Greetings, my fellow port swillers!

Ol’ Robbo supposes that most friends of the decanter are well aware that this past weekend – specifically July 1 through July 3 – was the 150-somethingth anniversary of the Battle of Gettysburg.  I didn’t post anything about it  because I kind of burned out on historickal postings a couple years back, feeling I was becoming boring and repetitive, and decided to take a break.  Something tells me that I will soon be ready to plunge back in to such things [Ed. – you mean going back to being boring and repetitive?  Quiet, you!] , but I’m not quite there yet.

Anyhoo, I mention it now because I am currently on the back porch of stately Port Swiller Manor in the quiet evenfall, listening to the rain come down and the occasional distant rumble of thunder, and something just now wandered back into what Ol’ Robbo likes to think of as his braim.

You see, on the night of July 3, 1863, the last day of the Battle, there was a hell of a thunderstorm over Gettysburg.  It thoroughly drenched the poor wounded scattered all over the battlefield (and probably killed many of them), and hampered both Lee’s efforts to beat a speedy retreat, and Meade’s efforts to chase him down.

Now, the day’s fighting, which had culminated in Pickett’s Charge, also featured a mass cannonade by both sides – the Confederates first trying to soften the Union center, and the Union replying against the Confederate guns and then blowing holes in Pickett’s lines.  And what wandered into Robbo’s braim was a memory that he had read somewhere of an apparently widespread belief of the time that cannon-fire somehow provoked thunderstorms, and that many were not surprised by the deluge that night.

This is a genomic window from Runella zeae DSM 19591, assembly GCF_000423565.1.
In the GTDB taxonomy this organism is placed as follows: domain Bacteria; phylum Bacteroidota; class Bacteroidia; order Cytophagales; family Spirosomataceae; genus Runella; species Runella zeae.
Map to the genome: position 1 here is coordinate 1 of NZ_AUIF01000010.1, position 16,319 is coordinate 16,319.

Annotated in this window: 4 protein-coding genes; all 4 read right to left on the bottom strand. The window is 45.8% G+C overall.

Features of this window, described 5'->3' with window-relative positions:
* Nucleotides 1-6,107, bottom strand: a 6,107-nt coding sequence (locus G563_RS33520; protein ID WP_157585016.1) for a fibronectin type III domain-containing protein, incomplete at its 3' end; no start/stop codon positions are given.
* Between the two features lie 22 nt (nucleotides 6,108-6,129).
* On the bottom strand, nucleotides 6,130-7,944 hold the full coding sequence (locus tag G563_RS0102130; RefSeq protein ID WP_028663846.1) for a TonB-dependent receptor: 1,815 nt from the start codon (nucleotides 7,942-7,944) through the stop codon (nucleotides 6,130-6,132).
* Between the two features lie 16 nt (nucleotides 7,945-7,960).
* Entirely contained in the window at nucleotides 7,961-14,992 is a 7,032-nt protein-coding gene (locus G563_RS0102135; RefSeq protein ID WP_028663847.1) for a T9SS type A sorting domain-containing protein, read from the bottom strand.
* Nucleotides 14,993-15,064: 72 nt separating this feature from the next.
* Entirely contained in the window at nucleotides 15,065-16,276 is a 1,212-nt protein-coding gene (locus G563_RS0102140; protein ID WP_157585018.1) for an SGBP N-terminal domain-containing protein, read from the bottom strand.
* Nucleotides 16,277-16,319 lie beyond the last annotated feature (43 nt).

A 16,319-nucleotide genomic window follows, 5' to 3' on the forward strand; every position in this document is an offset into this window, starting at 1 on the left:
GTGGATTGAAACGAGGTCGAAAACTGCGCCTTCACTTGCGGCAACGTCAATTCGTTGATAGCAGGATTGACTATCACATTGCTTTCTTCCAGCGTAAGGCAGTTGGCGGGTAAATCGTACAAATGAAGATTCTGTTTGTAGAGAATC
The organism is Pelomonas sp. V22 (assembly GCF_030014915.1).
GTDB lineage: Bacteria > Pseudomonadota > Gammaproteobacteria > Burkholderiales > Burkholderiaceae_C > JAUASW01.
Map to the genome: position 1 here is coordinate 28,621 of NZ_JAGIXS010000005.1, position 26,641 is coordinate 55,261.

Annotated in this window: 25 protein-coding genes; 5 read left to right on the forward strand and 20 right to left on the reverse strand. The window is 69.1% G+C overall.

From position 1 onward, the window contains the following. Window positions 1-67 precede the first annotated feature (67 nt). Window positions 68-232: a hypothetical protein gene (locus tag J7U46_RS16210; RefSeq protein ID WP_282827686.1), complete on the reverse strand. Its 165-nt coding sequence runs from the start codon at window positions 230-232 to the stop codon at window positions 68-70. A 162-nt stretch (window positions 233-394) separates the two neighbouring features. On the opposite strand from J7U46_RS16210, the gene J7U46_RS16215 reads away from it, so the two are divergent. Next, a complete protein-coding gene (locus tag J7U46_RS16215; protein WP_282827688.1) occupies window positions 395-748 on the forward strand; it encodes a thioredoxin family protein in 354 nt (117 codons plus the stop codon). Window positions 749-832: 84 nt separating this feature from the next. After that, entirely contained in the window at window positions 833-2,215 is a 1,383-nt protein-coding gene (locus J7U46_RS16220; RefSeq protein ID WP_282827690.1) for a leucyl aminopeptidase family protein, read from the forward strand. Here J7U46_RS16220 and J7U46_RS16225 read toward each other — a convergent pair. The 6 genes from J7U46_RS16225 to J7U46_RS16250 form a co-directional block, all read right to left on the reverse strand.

Of course, correlation does not prove causation.  And the odds of getting caught in a thunderstorm anywhere in the American East during campaigning season are, well, pretty good.  Indeed, Central Pennsylvania in particular gets bulls-eyed on an almost constant basis during the summah.  On the other hand,  empirical observation is not to be completely ignored, and I sometimes wonder whether there might actually be anything to it.

No, I’m not going all AlGore here.  I’m talking about a localized phenomenon: all other conditions being satisfied (temperature, humidity, barometric pressure, etc.), could a massive discharge of the chemicals contained in gunpowder change the atmospheric balance in a very limited area to produce an isolated weather event?  I remember the Old Gentleman back in the day looking up at baby cumulo-nimbus clouds and remarking that “one more torque of energy” could turn them into thunderheads.  Could such a discharge supply that additional torque?

Beats the hell out of me, but I enjoy wondering about it.